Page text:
The National Environmental Policy Act (NEPA) was signed into law on January 1, 1970, and it has rarely been amended or revised since then. NEPA is basically a procedural statute which requires Federal permitting authorities, before a major federal project is approved, to carefully consider the significant environmental consequences of the proposed federal action. NEPA has been employed to conduct a probing review of wide variety of federal projects and actions, and the President’s Council on Environmental Quality (CEQ) has promulgated a comprehensive set of rules and guidance documents that must be followed or consulted. (See 40 CFR Section 1500 et seq.) The first set of NEPA rules was issued in 1978, and very little was done to bring the rules up to date until 2020. The first phase of this review has been completed, and a second and final phase will soon be underway. The NEPA review process includes the use of “categorical exclusions,” environmental assessments and environmental impact statements to measure the environmental impact of a proposed project. Over time, the rules and their implementation and judicial interpretation have become ever more complex, and an enormous body of NEPA case law has resulted.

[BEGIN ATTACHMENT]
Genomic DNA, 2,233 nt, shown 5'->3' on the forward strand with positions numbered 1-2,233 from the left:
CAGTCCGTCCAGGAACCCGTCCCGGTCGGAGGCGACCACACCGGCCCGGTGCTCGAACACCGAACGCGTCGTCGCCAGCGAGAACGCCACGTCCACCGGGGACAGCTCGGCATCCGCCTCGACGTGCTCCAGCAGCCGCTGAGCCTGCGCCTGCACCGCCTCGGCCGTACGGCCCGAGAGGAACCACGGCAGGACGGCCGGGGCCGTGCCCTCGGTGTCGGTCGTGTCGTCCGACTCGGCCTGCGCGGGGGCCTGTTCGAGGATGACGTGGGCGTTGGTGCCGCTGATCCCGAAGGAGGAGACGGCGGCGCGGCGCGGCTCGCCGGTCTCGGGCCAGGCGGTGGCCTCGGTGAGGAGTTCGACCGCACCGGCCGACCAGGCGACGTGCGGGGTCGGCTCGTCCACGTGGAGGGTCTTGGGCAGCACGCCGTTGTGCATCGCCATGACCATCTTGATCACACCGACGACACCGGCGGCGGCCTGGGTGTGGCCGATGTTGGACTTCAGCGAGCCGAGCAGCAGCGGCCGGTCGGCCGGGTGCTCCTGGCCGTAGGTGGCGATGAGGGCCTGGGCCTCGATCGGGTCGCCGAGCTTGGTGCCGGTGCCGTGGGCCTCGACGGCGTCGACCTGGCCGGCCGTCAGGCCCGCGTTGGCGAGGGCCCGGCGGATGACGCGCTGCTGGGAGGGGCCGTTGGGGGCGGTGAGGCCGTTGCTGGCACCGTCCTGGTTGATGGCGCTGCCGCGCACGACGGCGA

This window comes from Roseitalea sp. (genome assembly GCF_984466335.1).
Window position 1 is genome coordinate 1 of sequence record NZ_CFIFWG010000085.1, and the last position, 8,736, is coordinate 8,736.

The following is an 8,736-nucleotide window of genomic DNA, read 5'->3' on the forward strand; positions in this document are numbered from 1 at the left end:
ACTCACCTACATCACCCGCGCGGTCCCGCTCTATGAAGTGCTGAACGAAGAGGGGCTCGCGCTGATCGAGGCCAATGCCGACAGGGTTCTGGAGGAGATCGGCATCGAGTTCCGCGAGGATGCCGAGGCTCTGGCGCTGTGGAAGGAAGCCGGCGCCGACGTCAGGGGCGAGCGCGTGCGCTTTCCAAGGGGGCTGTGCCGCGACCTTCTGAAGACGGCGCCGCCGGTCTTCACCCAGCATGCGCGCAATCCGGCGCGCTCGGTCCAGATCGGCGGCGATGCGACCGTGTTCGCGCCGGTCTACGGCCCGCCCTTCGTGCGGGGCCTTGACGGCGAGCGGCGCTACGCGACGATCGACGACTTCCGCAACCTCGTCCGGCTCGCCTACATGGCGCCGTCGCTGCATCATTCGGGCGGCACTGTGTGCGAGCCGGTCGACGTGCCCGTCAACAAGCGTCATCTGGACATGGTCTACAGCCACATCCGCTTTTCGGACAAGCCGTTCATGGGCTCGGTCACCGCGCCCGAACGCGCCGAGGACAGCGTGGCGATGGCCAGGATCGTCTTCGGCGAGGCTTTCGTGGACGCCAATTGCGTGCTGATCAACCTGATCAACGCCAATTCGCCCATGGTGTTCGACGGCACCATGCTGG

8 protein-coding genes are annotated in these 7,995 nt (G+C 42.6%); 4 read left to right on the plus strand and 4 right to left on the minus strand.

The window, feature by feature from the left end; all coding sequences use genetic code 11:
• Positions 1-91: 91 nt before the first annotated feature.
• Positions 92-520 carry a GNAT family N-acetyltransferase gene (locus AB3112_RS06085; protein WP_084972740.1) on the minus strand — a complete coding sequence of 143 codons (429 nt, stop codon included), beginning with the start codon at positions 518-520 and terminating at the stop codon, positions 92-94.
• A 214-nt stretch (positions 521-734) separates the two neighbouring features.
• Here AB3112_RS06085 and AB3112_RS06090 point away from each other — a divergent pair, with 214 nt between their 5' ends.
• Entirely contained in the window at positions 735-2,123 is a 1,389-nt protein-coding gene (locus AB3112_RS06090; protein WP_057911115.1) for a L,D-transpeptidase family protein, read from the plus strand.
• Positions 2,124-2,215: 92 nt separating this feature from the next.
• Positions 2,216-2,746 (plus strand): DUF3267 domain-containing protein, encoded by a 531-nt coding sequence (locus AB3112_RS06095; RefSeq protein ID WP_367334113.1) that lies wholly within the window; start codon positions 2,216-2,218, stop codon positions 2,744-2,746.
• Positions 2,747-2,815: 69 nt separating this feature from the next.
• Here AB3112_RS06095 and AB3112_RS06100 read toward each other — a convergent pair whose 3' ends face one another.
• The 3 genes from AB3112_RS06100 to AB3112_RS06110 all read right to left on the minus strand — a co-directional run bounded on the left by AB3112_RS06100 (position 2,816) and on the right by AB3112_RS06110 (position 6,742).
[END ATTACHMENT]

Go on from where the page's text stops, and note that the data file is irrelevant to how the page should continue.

As our readers know, any construction project associated with a federal agency such as the Department of Transportation or Federal Transit Administration must comply with the requirements of the National Environmental Policy Act (NEPA). In Quicker But Less Dirty: The Biden Administration Both Streamlines and Seeks to Expand NEPA Environmental Review, written for the ABA Construction Forum’s Construction Lawyer journal, colleague Elaine Y. Lee provided a high-level overview of NEPA, its origins and current framework, criticisms, and prior administrations’ attempts to reform the law, before proceeding to examine two sets of changes to NEPA proposed by the Biden Administration that are arguably diametrically opposed.